New York Times Takes on OpenAI, Microsoft

“The Times’ complaint highlights the phenomenon of AI ‘hallucinations,’ which remain a major risk when it comes to LLMs. December 27, the New York Times Company became the latest complainant to accuse OpenAI’s Large Language Model, ChatGPT, as well as Microsoft’s GPT-4-powered Bing Chat, of widespread copyright infringement. The Times alleges that Microsoft and OpenAI reproduce Times content verbatim and also often attribute false information to the Times.

OpenAI has been sued by numerous creators and authors for training its chatbots on content found online, including non-public or copyright-protected content. For example, the Times included examples in its complaint in which prompts to ChatGPT asking it to reproduce paywalled content resulted in verbatim excerpts from the article in question.

The Times’ complaint also highlights the phenomenon of AI “hallucinations,” which remain a major risk when it comes to LLMs. In one example provided by the Times, Bing Chat “completely fabricated” a paragraph from a Times article by “including specific quotes attributed to Steve Forbes’s daughter Moira Forbes, that appear nowhere in The Times article in question or anywhere else on the internet.” In another example of hallucinations, Bing Chat generated a list of heart-healthy foods based on a specific New York Times article, but the article in question did not even mention 12 of the 15 foods on the list. The complaint included several other examples of hallucinations that resulted in fake article headlines about COVID-19 with non-working links and a fabricated headline about the link between orange juice and non-Hodgkins lymphoma that was attributed to the Times. “Users who ask a search engine what The Times has written on a subject should be provided with neither an unauthorized copy nor an inaccurate forgery of a Times article, but a link to the article itself,” said the complaint.

Some reports have deemed the Times’ suit more likely to succeed than others out there based on the market harm the company is likely able to prove under the fourth fair use factor. The complaint details instances in which locked down content is reproduced in its entirety for free, potentially diminishing the publication’s subscriber base. Ironically, noted Bloomberg columnist Noah Feldman in a recent op-ed, taking the Times’ business away from it could ultimately backfire on companies like OpenAI and Microsoft:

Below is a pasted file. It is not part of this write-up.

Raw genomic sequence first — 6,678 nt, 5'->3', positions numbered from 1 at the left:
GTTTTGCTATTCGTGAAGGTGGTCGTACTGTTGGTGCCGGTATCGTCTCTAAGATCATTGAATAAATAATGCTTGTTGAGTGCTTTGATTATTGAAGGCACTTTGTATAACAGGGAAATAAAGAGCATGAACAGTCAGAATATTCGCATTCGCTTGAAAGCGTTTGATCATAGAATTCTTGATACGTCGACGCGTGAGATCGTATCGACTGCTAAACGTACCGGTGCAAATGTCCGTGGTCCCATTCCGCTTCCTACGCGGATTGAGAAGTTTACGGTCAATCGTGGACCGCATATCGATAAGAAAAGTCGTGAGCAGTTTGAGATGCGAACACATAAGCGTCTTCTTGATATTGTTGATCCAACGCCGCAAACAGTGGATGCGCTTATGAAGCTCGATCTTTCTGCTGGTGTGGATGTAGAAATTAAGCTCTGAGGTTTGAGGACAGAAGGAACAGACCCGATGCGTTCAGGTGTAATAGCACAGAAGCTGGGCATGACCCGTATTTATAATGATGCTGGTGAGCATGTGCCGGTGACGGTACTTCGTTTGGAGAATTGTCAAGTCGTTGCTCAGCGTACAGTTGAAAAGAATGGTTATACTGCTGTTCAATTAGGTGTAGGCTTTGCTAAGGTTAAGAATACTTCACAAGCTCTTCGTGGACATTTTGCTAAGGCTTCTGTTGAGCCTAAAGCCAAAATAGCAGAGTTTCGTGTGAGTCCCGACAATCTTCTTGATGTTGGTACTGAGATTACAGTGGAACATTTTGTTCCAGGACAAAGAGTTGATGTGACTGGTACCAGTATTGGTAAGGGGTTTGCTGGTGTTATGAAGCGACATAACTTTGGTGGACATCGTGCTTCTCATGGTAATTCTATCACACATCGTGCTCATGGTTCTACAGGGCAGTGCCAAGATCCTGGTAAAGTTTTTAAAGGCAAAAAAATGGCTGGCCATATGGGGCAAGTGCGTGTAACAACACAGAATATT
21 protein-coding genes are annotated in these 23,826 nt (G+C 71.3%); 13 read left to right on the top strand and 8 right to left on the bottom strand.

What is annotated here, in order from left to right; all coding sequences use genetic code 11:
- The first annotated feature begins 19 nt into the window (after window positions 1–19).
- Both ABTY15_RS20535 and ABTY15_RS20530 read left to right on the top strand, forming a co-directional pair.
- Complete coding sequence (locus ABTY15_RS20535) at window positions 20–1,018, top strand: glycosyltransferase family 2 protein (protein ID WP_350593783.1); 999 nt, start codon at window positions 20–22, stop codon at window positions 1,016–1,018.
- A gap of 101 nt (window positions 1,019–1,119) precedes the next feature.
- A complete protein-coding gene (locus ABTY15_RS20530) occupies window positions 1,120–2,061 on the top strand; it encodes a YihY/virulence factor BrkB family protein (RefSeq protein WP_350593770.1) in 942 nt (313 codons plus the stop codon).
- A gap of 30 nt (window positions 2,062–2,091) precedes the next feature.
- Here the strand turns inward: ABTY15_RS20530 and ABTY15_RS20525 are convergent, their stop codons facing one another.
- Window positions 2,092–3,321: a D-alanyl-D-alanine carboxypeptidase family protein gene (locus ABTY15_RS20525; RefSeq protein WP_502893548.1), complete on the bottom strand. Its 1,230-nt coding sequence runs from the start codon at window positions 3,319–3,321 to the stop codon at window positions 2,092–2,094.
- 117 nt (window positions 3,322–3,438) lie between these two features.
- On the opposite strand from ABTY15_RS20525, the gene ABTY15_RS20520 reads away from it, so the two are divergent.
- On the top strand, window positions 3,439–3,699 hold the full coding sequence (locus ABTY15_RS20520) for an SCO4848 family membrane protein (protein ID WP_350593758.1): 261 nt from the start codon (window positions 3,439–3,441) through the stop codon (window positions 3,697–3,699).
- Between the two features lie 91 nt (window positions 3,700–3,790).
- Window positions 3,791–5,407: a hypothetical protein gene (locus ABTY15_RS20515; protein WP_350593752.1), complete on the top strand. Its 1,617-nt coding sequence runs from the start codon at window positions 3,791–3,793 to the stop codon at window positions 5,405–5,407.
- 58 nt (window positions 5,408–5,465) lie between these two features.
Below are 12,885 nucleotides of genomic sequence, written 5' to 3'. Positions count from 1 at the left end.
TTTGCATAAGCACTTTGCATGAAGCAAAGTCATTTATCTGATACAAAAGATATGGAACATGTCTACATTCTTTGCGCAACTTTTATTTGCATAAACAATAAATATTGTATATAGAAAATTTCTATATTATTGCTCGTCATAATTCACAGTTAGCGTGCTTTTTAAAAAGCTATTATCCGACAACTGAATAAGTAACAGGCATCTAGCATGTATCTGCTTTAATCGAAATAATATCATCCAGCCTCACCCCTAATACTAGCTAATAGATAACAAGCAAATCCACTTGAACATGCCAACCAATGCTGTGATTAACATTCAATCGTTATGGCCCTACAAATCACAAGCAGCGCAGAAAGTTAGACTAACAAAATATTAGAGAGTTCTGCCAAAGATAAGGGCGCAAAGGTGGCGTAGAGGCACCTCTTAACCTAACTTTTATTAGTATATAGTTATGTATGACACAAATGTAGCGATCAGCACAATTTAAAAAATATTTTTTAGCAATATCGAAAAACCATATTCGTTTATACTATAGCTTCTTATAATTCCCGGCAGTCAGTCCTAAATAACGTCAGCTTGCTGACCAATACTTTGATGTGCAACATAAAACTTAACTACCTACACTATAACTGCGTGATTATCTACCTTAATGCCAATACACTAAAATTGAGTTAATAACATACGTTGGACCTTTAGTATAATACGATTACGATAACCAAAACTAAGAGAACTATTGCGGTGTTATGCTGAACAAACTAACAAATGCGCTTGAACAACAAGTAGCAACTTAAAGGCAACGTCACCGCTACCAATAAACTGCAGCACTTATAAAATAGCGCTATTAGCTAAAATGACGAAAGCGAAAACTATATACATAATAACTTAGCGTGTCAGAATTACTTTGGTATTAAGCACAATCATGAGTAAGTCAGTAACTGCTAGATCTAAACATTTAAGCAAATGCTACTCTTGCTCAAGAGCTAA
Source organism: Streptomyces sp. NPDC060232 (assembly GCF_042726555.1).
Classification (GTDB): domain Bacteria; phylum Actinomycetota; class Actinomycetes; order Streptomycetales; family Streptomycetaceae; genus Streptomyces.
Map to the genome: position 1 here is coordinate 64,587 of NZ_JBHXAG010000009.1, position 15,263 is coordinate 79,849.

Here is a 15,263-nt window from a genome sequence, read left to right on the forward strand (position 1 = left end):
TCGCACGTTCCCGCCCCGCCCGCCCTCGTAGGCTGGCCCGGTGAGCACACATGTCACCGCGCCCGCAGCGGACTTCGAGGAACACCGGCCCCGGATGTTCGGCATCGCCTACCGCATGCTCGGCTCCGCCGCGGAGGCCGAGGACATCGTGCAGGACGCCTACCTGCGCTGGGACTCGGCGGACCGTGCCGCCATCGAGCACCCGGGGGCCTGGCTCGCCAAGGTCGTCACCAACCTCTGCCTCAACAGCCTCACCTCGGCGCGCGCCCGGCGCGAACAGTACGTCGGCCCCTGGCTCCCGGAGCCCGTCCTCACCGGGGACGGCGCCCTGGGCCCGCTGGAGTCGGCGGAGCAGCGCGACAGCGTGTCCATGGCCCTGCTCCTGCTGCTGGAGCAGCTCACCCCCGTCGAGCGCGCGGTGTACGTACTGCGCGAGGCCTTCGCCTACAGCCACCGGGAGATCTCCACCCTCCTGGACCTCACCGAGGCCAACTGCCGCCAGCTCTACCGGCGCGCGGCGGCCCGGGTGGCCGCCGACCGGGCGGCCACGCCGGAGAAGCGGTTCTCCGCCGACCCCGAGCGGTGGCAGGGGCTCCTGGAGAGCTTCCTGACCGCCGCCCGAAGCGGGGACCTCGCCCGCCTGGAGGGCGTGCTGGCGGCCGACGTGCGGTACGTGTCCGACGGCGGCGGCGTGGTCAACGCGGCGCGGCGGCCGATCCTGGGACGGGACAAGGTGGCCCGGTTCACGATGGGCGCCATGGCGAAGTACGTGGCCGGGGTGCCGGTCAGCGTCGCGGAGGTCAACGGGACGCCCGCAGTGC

“If you can get information more cheaply from an LLM than from the New York Times, you might drop your subscription. But if everyone did that, there would be no New York Times at all. Put another way, OpenAI and Microsoft need the New York Times and other news organizations to exist if they are to provide reliable news as part of their service. Rationally and economically, therefore, they ought to be obligated to pay for the information they are using.”

The Times is ultimately seeking to hold the companies “responsible for the billions of dollars in statutory and actual damages that they owe for the unlawful copying and use of The Times’s uniquely valuable works.”

In emailed statements to the press, OpenAI said it respects the rights of content owners and has been in talks with the Times, so was “surprised and disappointed” by the lawsuit.

In November, OpenAI announced that it will offer to pay for the costs customers incur from copyright lawsuits via its program, Copyright Shield.

Image Source: Deposit Photos
Author: boggy22
Image ID: 49480745


Warning & Disclaimer: The pages, articles and comments on do not constitute legal advice, nor do they create any attorney-client relationship. The articles published express the personal opinion and views of the author as of the time of publication and should not be attributed to the author’s employer, clients or the sponsors of

Join the Discussion

3 comments so far.

  • [Avatar for Anon]
    January 3, 2024 05:42 pm


    How do you figure that?

  • [Avatar for S]
    January 3, 2024 05:18 pm

    @Anon, agreed that the hallucinations element is a side-dish to the main argument over whether the AI programs’ scraping is fair use. But I think the indistinguishable INTERMIXING of reproduced material and hallucinations works against a fair use defense.

  • [Avatar for Anon]
    January 3, 2024 10:05 am

    The multiple types of “hallucinations” actually works AGAINST the Times’ complaint as these show a LACK of actual violation of copyright (and THAT is not even touching the primary argument against the Times that ANY scraping for training is a Fair Use action).